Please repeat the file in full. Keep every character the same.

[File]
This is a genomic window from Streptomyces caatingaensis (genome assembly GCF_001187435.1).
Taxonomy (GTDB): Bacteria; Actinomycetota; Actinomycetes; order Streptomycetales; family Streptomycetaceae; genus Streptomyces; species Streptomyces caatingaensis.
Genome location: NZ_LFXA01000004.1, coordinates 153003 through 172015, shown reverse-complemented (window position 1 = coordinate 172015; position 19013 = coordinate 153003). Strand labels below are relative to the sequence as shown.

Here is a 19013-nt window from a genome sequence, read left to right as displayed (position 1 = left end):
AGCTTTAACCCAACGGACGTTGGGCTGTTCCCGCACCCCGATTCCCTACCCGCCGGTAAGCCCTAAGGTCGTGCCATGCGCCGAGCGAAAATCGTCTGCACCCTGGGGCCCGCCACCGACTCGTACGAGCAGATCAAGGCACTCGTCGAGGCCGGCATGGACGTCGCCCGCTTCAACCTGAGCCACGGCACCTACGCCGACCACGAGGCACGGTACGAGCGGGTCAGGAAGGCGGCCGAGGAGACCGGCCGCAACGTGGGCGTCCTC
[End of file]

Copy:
This is a genomic window from Streptomyces caatingaensis (genome assembly GCF_001187435.1).
Taxonomy (GTDB): Bacteria; Actinomycetota; Actinomycetes; order Streptomycetales; family Streptomycetaceae; genus Streptomyces; species Streptomyces caatingaensis.
Genome location: NZ_LFXA01000004.1, coordinates 153003 through 172015, shown reverse-complemented (window position 1 = coordinate 172015; position 19013 = coordinate 153003). Strand labels below are relative to the sequence as shown.

Here is a 19013-nt window from a genome sequence, read left to right as displayed (position 1 = left end):
AGCTTTAACCCAACGGACGTTGGGCTGTTCCCGCACCCCGATTCCCTACCCGCCGGTAAGCCCTAAGGTCGTGCCATGCGCCGAGCGAAAATCGTCTGCACCCTGGGGCCCGCCACCGACTCGTACGAGCAGATCAAGGCACTCGTCGAGGCCGGCATGGACGTCGCCCGCTTCAACCTGAGCCACGGCACCTACGCCGACCACGAGGCACGGTACGAGCGGGTCAGGAAGGCGGCCGAGGAGACCGGCCGCAACGTGGGCGTCCTC